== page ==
CYP2C19-Clopidogrel Genetic Testing
Anti-platelet therapy with clopidogrel (Plavix) and aspirin is the standard of care for secondary prevention of myocardial infarction. Despite its widespread use, 4 - 32% of individuals are not responsive to clopidogrel. Through the first genome-wide association study (GWAS) of its kind, we found that the loss of function cytochrome P450 2C19*2 (CYP2C19*2) variant is a major determinant of clopidogrel response. In an independent cohort of patients undergoing percutaneous coronary interventions, we found that patients harboring CYP2C19*2 (~30% of the population) have poorer platelet response to clopidogrel and are at a 2.4-fold higher risk of having an ischemic cardiac event or death. In response to these findings and those of other investigators, the FDA issued a boxed warning on Plavix that it may have reduced effectiveness in people who carry loss of function variants.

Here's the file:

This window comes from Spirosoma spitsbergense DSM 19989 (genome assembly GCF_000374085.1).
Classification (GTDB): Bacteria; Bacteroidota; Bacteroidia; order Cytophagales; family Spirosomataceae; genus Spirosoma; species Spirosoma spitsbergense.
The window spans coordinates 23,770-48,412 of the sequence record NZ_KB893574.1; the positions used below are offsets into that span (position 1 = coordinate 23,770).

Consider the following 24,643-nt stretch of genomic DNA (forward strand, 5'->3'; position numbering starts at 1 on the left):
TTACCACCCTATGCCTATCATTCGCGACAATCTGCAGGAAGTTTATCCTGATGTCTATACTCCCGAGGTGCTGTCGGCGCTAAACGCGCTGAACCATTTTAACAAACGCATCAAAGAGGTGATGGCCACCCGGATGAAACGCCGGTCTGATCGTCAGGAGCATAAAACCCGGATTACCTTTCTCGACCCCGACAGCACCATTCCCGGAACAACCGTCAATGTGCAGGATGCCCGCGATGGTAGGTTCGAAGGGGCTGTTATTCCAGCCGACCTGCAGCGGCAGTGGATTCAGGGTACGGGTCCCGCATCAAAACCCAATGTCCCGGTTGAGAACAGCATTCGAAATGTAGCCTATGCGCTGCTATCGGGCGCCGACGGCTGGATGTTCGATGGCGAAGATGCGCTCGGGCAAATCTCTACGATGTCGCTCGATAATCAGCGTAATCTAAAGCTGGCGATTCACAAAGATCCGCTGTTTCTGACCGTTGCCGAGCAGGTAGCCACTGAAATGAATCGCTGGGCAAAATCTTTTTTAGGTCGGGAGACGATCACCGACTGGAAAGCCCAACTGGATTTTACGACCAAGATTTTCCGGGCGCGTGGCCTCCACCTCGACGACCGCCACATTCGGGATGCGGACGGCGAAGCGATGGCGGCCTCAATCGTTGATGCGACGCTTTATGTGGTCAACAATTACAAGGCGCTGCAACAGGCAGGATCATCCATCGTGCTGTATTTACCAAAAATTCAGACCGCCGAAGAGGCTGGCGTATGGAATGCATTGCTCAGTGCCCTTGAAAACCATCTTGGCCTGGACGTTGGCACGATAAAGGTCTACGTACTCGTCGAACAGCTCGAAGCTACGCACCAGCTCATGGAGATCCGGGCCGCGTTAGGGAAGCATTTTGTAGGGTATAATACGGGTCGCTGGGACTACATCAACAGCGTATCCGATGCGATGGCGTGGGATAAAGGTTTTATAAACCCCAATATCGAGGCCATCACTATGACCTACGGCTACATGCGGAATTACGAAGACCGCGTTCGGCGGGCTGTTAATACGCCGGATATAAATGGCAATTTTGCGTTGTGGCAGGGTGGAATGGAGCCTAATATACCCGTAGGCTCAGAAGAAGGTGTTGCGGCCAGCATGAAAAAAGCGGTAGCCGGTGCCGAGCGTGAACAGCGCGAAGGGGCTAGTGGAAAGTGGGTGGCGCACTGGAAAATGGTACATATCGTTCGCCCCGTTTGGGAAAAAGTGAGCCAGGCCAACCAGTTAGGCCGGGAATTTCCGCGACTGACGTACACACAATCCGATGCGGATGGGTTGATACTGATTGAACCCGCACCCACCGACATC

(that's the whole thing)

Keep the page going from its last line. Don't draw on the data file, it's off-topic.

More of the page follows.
Through our NIH funded research study, we have worked with the Translational Genomics Laboratory and physicians at the University of Maryland Medical Center and Baltimore VA Medical Center’s cardiac catheterization laboratories to offer CYP2C19 genetic testing to patients beginning in 2013. Since then, over 580 patients have been enrolled in the study and tested for CYP2C19 genotype.
The University of Maryland, Baltimore is one of seven sites within the Pharmacogenomics Research Network that is offering pharmacogenetic testing to patients in both clinical and research settings.
To advance the science of anti-platelet pharmacogenomics and its clinical translation through CYP2C19 genetic testing for patients undergoing percutaneous coronary interventions.
NHLBI NIH grant U01HL105198
Nanosphere, Inc. (Northbrook, IL)
Alan R. Shuldiner, MD
For General Questions Contact the Clinical Research Team:
PPGM clinical research office 410-706-6140